Looking at the History Channel program on the Bible I'm bothered by a simple issue.

What is the attraction of the place?

Honestly, if you take a step back and look at it, the place is, well, a dump.

Rocky land, poor sand, limited water, natural resources are what?

I wouldn't want to live there.

And to be honest, don't think I'd ever want to visit it.

Maybe it is just me, but has anyone ever sat these people who live there down and point this out to them?

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Comment by Peter Martin Page on November 24, 2013 at 6:36am

I went to Israel in 1974 because I wanted to live on a commune that wasn't part of a flaky cult like the communes in California. I lived on two different Kibbutzes. I learned I had taken for granted many freedoms I was enjoying in a Capitalist economy in Canada. On the Kibbutz you hand over so many little freedoms and authorities that you wouldn't consider important until you experience them. Someone else decides your housing, what will be for dinner, what job you will be doing, what movie you will see etc. I came to appreciate the freedom you enjoy from getting a pay check and deciding how to spend it.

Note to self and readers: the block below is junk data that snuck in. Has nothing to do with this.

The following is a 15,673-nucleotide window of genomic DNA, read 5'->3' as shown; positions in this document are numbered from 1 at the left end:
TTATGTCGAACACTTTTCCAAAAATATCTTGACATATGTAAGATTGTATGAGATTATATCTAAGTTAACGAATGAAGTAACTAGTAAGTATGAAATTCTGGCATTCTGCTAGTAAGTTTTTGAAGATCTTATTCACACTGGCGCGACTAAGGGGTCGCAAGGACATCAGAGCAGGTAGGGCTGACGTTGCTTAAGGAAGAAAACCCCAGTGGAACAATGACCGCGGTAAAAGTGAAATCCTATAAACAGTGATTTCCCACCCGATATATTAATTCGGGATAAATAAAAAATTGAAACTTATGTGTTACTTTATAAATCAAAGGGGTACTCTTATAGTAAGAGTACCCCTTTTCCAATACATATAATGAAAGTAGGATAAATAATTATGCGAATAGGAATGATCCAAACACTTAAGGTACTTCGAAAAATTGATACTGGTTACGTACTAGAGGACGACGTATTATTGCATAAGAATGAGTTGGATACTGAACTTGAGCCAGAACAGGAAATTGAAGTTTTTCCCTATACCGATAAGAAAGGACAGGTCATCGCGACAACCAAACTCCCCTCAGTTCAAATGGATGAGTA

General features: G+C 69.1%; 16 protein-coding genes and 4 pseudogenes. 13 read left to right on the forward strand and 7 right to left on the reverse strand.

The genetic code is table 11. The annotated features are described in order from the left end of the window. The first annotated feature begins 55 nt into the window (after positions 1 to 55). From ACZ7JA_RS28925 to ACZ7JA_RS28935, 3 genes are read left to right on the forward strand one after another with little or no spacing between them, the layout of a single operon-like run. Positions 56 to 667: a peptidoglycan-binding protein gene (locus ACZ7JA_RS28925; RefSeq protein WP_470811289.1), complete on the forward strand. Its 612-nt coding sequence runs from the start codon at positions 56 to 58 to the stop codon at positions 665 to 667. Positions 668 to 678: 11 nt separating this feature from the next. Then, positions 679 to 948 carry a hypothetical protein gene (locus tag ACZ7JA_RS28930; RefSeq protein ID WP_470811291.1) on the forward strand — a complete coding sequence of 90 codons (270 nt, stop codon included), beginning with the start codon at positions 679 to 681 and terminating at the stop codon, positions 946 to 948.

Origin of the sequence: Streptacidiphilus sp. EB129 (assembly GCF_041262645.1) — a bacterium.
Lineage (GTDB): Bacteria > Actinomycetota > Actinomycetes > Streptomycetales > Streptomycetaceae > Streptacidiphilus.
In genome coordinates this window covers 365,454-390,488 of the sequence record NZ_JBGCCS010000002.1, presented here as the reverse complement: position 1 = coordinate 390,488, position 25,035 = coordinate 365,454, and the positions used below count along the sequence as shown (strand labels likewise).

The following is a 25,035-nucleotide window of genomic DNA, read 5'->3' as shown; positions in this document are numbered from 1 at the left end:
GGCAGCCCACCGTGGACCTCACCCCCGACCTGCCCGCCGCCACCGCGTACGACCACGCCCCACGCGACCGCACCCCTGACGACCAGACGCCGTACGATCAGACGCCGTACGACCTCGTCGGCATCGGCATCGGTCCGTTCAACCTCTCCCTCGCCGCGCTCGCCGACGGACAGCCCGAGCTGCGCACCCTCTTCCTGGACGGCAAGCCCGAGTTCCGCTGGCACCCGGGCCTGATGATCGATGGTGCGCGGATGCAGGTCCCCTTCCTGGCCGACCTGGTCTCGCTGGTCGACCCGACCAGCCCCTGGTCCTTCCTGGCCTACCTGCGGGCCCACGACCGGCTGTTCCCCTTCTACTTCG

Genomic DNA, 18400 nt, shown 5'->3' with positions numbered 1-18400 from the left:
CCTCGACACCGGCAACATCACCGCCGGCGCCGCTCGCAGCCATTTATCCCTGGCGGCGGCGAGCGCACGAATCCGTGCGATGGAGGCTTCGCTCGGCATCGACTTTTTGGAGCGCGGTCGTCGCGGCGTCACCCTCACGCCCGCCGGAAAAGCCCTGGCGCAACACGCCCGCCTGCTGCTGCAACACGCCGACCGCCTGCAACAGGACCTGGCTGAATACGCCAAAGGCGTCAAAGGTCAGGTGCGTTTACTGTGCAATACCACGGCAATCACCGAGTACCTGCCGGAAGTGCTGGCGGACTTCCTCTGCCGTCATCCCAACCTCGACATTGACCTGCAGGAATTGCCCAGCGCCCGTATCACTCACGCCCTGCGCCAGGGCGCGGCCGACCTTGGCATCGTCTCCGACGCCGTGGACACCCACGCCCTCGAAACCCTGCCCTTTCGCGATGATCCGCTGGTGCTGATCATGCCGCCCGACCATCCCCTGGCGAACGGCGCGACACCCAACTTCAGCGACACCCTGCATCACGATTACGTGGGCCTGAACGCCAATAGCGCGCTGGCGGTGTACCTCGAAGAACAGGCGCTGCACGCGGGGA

Although I was in the Holy land, I did enjoy the degree Atheism was an influence on the Kibbutzes and cities such as Tel Aviv. As an Atheist I have not been anywhere where I felt as much comfort being amongst fellow Atheists. This was an ironic contrast of Israel. In the Holy Land you have a modern state that was founded by mostly labour movement Atheists but also a place that attracts the most extreme religious zealots from the three Mediterranean religions.